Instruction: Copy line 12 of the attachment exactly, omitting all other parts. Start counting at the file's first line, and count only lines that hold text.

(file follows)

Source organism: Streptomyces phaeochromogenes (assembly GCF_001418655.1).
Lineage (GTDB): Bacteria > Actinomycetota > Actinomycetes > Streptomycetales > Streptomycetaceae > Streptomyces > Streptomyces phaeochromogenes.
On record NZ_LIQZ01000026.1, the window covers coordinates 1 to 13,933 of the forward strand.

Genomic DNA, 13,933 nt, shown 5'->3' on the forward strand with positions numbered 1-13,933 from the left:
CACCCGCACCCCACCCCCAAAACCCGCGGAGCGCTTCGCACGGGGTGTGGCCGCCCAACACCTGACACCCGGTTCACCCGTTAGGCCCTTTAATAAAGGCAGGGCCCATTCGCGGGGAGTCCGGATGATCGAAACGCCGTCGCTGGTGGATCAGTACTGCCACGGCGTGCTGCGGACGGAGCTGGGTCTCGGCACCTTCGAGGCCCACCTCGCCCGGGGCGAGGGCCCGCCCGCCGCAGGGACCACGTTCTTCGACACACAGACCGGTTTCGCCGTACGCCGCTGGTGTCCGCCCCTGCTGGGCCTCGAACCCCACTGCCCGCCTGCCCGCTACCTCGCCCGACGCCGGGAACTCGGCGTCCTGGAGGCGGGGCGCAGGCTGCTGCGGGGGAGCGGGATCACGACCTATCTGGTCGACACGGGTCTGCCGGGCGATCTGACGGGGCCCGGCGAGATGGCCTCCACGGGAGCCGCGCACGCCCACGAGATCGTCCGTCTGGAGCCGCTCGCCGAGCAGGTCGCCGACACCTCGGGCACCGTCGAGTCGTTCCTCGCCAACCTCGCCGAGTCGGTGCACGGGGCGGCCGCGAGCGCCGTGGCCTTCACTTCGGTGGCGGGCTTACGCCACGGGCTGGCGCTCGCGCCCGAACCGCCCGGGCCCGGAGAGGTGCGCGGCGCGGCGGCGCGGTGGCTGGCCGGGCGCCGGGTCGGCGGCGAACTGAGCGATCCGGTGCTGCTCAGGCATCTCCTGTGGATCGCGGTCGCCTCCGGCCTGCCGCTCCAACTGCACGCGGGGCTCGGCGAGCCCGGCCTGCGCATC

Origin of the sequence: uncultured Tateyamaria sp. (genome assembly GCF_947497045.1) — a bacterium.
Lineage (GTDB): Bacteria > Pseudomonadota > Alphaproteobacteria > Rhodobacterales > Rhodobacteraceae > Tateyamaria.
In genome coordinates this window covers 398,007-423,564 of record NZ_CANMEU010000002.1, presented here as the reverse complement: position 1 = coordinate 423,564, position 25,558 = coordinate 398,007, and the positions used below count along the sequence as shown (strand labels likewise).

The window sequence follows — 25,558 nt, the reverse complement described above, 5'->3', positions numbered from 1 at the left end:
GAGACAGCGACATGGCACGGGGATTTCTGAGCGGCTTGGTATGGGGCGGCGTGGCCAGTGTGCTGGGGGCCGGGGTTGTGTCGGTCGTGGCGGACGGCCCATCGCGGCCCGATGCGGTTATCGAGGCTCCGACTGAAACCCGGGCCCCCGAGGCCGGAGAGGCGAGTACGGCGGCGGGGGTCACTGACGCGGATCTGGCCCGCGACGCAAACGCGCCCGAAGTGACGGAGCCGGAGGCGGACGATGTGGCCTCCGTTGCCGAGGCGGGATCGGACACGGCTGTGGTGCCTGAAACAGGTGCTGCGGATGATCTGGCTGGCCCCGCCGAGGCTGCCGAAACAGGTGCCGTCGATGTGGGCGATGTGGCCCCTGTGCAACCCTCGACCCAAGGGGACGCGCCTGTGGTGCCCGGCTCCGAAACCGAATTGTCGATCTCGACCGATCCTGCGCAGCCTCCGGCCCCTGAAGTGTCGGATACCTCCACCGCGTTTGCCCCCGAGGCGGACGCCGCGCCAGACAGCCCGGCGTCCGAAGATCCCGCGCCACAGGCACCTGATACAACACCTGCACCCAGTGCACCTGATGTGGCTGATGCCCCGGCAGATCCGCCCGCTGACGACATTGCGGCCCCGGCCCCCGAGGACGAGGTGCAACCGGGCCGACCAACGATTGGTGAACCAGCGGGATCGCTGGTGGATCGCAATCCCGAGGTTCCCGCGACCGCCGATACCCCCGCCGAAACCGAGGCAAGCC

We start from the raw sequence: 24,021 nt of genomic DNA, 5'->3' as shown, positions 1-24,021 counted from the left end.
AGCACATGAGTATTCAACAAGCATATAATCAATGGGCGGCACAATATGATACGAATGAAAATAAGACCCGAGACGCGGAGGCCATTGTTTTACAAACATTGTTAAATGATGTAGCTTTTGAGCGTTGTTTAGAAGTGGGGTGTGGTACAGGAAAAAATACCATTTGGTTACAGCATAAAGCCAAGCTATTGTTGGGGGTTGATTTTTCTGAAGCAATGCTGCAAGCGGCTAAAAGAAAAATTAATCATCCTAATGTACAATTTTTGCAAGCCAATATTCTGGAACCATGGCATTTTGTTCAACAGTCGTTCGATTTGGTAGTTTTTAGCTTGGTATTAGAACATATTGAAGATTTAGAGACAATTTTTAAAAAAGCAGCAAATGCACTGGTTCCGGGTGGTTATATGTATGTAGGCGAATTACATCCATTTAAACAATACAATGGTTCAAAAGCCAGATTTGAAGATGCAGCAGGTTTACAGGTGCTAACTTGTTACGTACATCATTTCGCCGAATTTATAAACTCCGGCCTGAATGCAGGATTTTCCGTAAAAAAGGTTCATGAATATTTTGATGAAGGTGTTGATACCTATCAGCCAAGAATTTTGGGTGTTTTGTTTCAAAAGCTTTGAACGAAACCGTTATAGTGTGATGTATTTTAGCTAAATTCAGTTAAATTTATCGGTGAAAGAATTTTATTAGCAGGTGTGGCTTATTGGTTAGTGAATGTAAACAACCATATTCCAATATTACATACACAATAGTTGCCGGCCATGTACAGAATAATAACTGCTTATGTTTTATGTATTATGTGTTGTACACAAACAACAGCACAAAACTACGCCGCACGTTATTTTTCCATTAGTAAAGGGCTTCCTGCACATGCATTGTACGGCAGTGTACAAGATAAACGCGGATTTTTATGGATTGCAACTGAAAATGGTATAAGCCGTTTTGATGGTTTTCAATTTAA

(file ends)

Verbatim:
AGCACATGAGTATTCAACAAGCATATAATCAATGGGCGGCACAATATGATACGAATGAAAATAAGACCCGAGACGCGGAGGCCATTGTTTTACAAACATTGTTAAATGATGTAGCTTTTGAGCGTTGTTTAGAAGTGGGGTGTGGTACAGGAAAAAATACCATTTGGTTACAGCATAAAGCCAAGCTATTGTTGGGGGTTGATTTTTCTGAAGCAATGCTGCAAGCGGCTAAAAGAAAAATTAATCATCCTAATGTACAATTTTTGCAAGCCAATATTCTGGAACCATGGCATTTTGTTCAACAGTCGTTCGATTTGGTAGTTTTTAGCTTGGTATTAGAACATATTGAAGATTTAGAGACAATTTTTAAAAAAGCAGCAAATGCACTGGTTCCGGGTGGTTATATGTATGTAGGCGAATTACATCCATTTAAACAATACAATGGTTCAAAAGCCAGATTTGAAGATGCAGCAGGTTTACAGGTGCTAACTTGTTACGTACATCATTTCGCCGAATTTATAAACTCCGGCCTGAATGCAGGATTTTCCGTAAAAAAGGTTCATGAATATTTTGATGAAGGTGTTGATACCTATCAGCCAAGAATTTTGGGTGTTTTGTTTCAAAAGCTTTGAACGAAACCGTTATAGTGTGATGTATTTTAGCTAAATTCAGTTAAATTTATCGGTGAAAGAATTTTATTAGCAGGTGTGGCTTATTGGTTAGTGAATGTAAACAACCATATTCCAATATTACATACACAATAGTTGCCGGCCATGTACAGAATAATAACTGCTTATGTTTTATGTATTATGTGTTGTACACAAACAACAGCACAAAACTACGCCGCACGTTATTTTTCCATTAGTAAAGGGCTTCCTGCACATGCATTGTACGGCAGTGTACAAGATAAACGCGGATTTTTATGGATTGCAACTGAAAATGGTATAAGCCGTTTTGATGGTTTTCAATTTAA